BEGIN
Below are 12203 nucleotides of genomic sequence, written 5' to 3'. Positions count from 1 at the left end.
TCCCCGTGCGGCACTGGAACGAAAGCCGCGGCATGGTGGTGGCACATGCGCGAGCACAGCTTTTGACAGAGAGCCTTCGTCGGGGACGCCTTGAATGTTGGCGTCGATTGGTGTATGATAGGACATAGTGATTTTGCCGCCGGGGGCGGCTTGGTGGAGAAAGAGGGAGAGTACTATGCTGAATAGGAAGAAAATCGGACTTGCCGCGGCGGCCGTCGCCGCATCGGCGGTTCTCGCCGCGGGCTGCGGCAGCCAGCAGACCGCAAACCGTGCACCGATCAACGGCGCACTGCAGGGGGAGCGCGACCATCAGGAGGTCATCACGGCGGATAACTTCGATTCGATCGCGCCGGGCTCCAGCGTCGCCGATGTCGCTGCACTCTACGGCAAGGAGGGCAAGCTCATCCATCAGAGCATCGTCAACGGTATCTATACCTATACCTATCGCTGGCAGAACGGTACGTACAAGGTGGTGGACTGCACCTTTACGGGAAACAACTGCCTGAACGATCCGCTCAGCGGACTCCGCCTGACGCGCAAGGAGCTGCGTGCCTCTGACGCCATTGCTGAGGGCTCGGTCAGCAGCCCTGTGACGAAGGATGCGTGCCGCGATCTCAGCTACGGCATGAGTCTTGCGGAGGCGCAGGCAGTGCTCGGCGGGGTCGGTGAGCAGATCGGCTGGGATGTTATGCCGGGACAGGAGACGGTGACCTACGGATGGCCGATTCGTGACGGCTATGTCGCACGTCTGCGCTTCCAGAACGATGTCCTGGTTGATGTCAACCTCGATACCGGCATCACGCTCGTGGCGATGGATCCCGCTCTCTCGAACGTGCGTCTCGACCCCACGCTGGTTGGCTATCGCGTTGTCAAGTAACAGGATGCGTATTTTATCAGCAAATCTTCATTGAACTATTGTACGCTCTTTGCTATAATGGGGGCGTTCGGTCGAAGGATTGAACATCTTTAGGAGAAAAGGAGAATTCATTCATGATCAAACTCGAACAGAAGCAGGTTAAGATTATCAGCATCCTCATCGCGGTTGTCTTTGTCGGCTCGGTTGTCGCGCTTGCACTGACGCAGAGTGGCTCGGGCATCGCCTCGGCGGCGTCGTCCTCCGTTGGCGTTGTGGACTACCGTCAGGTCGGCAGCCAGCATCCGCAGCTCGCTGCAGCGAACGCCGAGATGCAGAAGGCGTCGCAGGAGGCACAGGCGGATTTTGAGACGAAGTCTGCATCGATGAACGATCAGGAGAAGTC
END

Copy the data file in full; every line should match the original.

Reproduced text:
Below are 12203 nucleotides of genomic sequence, written 5' to 3'. Positions count from 1 at the left end.
TCCCCGTGCGGCACTGGAACGAAAGCCGCGGCATGGTGGTGGCACATGCGCGAGCACAGCTTTTGACAGAGAGCCTTCGTCGGGGACGCCTTGAATGTTGGCGTCGATTGGTGTATGATAGGACATAGTGATTTTGCCGCCGGGGGCGGCTTGGTGGAGAAAGAGGGAGAGTACTATGCTGAATAGGAAGAAAATCGGACTTGCCGCGGCGGCCGTCGCCGCATCGGCGGTTCTCGCCGCGGGCTGCGGCAGCCAGCAGACCGCAAACCGTGCACCGATCAACGGCGCACTGCAGGGGGAGCGCGACCATCAGGAGGTCATCACGGCGGATAACTTCGATTCGATCGCGCCGGGCTCCAGCGTCGCCGATGTCGCTGCACTCTACGGCAAGGAGGGCAAGCTCATCCATCAGAGCATCGTCAACGGTATCTATACCTATACCTATCGCTGGCAGAACGGTACGTACAAGGTGGTGGACTGCACCTTTACGGGAAACAACTGCCTGAACGATCCGCTCAGCGGACTCCGCCTGACGCGCAAGGAGCTGCGTGCCTCTGACGCCATTGCTGAGGGCTCGGTCAGCAGCCCTGTGACGAAGGATGCGTGCCGCGATCTCAGCTACGGCATGAGTCTTGCGGAGGCGCAGGCAGTGCTCGGCGGGGTCGGTGAGCAGATCGGCTGGGATGTTATGCCGGGACAGGAGACGGTGACCTACGGATGGCCGATTCGTGACGGCTATGTCGCACGTCTGCGCTTCCAGAACGATGTCCTGGTTGATGTCAACCTCGATACCGGCATCACGCTCGTGGCGATGGATCCCGCTCTCTCGAACGTGCGTCTCGACCCCACGCTGGTTGGCTATCGCGTTGTCAAGTAACAGGATGCGTATTTTATCAGCAAATCTTCATTGAACTATTGTACGCTCTTTGCTATAATGGGGGCGTTCGGTCGAAGGATTGAACATCTTTAGGAGAAAAGGAGAATTCATTCATGATCAAACTCGAACAGAAGCAGGTTAAGATTATCAGCATCCTCATCGCGGTTGTCTTTGTCGGCTCGGTTGTCGCGCTTGCACTGACGCAGAGTGGCTCGGGCATCGCCTCGGCGGCGTCGTCCTCCGTTGGCGTTGTGGACTACCGTCAGGTCGGCAGCCAGCATCCGCAGCTCGCTGCAGCGAACGCCGAGATGCAGAAGGCGTCGCAGGAGGCACAGGCGGATTTTGAGACGAAGTCTGCATCGATGAACGATCAGGAGAAGTC